Not anonymous anymore…
Feb. 15, 2011 1 Comment
The Egyptians weren’t the first peoples in the Arab world to rise up against an oppressive government in 2011. Before that Facebook group was made, the people of Tunisia rose up against their (now former) president Zine el-Abidine Ben Ali, kicked him out, and have had an acting president since mid-December. Egypt got so much [...]
Feb. 11, 2011 4 Comments
Egypt’s Hosni Mubarak has resigned as president after 18 days of protests by the country’s people, and 30 years as the country’s ruler. The move was a surprise, as many thought Mubarak planned to step down yesterday during his speech. Emergency law however is still in place and will be until the military sees fit [...]
Feb. 7, 2011 Leave a Comment
Is Egypt ready for democracy? The question itself is insulting, and I’m not even Egyptian. The main concern? If Egyptian President Hosni Mubarak leaves immediately, and elections are held within two months, the government will be too fragile and Islamists will overtake Parliament, much like what happened after the Shah of Iran was overthrown in 1979. But, [...]
Jan. 31, 2011 Leave a Comment
Contradiction in rhetoric and action is a pretty standard feature of foreign policy for countries around the world. We were reminded of that this week; while President Obama and Secretary of State Hilary Clinton were giving speeches about how Egypt‘s President Hosni Mubarak should listen to the demands of his people, Mubarak’s army was flying American-made jets over protests [...]
Jan. 12, 2011 1 Comment
In a move that should be emulated by all state governors, Arizona Gov. Jan Brewer signed an emergency legislation last night in an effort to prevent members of Kansas’ infamous Westboro Baptist Church from picketing the funeral of Christina Green, the nine-year-old girl who was shot Saturday outside a Safeway in Tucson. The law now outfits all [...]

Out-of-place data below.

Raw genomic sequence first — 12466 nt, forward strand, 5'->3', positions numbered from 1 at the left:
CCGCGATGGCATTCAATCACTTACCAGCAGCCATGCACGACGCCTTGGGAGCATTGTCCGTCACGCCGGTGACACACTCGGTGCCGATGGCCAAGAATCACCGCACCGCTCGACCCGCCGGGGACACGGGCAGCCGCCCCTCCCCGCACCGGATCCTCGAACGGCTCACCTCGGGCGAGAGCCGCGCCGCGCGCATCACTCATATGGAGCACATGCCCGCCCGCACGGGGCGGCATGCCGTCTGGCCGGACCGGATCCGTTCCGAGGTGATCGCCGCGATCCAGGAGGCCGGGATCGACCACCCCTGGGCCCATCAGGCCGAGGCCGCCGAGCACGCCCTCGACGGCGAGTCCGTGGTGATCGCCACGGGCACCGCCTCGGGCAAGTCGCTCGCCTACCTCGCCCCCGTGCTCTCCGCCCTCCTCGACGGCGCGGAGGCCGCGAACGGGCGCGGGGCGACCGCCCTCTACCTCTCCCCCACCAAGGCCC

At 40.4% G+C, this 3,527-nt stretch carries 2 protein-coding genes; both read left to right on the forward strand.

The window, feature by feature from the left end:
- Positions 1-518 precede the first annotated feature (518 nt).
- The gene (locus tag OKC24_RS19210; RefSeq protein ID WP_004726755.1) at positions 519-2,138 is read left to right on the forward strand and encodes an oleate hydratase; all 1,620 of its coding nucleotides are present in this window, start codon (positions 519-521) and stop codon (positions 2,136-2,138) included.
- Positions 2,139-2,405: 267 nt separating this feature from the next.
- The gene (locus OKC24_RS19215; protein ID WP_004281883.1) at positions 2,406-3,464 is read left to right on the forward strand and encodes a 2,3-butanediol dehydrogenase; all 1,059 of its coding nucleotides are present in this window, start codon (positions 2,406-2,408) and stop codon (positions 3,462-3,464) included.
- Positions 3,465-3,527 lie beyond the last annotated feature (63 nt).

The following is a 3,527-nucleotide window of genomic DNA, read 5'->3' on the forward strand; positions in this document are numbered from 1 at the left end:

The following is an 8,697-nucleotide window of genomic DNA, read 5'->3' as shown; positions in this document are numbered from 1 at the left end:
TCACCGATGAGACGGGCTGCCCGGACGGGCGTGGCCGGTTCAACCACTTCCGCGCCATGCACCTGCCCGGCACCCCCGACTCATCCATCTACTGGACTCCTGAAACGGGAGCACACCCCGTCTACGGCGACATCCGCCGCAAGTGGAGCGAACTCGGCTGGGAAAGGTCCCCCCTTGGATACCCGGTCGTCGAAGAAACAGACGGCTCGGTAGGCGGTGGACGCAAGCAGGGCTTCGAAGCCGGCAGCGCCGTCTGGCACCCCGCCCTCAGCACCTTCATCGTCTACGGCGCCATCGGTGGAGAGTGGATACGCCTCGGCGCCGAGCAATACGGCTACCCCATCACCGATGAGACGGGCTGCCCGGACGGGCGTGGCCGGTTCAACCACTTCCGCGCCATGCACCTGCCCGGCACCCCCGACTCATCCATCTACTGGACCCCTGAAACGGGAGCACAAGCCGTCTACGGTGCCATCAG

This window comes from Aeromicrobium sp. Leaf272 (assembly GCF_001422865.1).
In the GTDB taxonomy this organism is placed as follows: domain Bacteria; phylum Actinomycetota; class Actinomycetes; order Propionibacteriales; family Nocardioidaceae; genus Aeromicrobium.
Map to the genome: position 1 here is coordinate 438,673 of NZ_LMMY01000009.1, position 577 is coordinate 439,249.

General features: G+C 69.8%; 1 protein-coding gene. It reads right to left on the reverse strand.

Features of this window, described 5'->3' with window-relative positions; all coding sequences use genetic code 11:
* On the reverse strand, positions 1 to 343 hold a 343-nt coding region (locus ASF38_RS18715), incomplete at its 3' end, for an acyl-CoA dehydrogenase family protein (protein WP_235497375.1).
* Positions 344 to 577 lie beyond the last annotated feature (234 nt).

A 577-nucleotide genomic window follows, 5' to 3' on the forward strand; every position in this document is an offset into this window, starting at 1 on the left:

Jan. 8, 2011 21 Comments
Social media is praised for its role in bringing people from all walks of life, from all over the world, together in one forum to discuss and debate both public and private matters. But when Rep. Gabrielle Giffords of Arizona was shot in the head today at a Safeway in Tucson, the ugly side of social [...]
Dec. 29, 2010 Leave a Comment
A while ago, a Saudi Arabian court enlisted the help of doctors to find out whether severing the spinal cord of a convicted criminal (as punishment for his crime) would result in his death. The punishment was proposed, after the man was found guilty of paralysing a man after attacking him with a cleaver. An [...]
Dec. 1, 2010 Leave a Comment
Wikileaks. I know, I know, you’re probably sick of hearing about cables and embassies and what diplomat said what nasty thing about what leader. But, it’s only day four of nine in the latest Wikileaks saga, and there’s more to come next year regarding U.S. banks. There’s been a lot of chatter about whether what [...]
Nov. 2, 2010 Leave a Comment
Sept. 19, 2010 Leave a Comment
An American woman detained in Iran arrived back to the U.S. after more than a year. Sarah Shourd touched down in Washington D.C. early this morning from Dubai, according to Shourd’s media spokeswoman, Samantha Topping. Shourd then made her way to New York and held a press conference this afternoon. Shourd thanked the Iranian government [...]
Sept. 19, 2010 1 Comment
The Iraq war, is more abstract, there is no definition to it. To keep America safe, yes, to control the spread of Islamic extremists, yes. But how?
Sept. 17, 2010 Leave a Comment
Parliamentary elections in Afghanistan will go ahead tomorrow, marred by allegations of fraud and tampering against election candidates, and, most recently, by the kidnapping of a candidate and 18 election workers by Taliban members. Earlier this week printers in Peshawar claimed they were told by Afghan election candidates to produce and laminate fake voter cards [...]
Sept. 5, 2010 Leave a Comment
But, as each day passes, each day without an official announcement on whether the 10-month settlement construction freeze will be extended or lifted on Sept. 26, the pessimism outweighs the optimism.
Sept. 2, 2010 3 Comments
Aug. 25, 2010 Leave a Comment
Two crashes, two days, same people.
Aug. 22, 2010 Leave a Comment
Aug. 21, 2010 Leave a Comment
This morning I came across a wonderfully argued opinion piece in the New York Times by Dick Cavett, where he declares his opposition to the opposition. Here’s an excerpt:
Aug. 19, 2010 1 Comment
Two of todayâ€™s biggest social, moral and political issues — global warming and hunger â€“ could be partially reversed because of innovations by Amazon tribes thousands of years ago.
Aug. 4, 2010 3 Comments
Ironically, many of Pakistan’s displaced are suffering from dehydration during the country’s biggest flood in 80 years.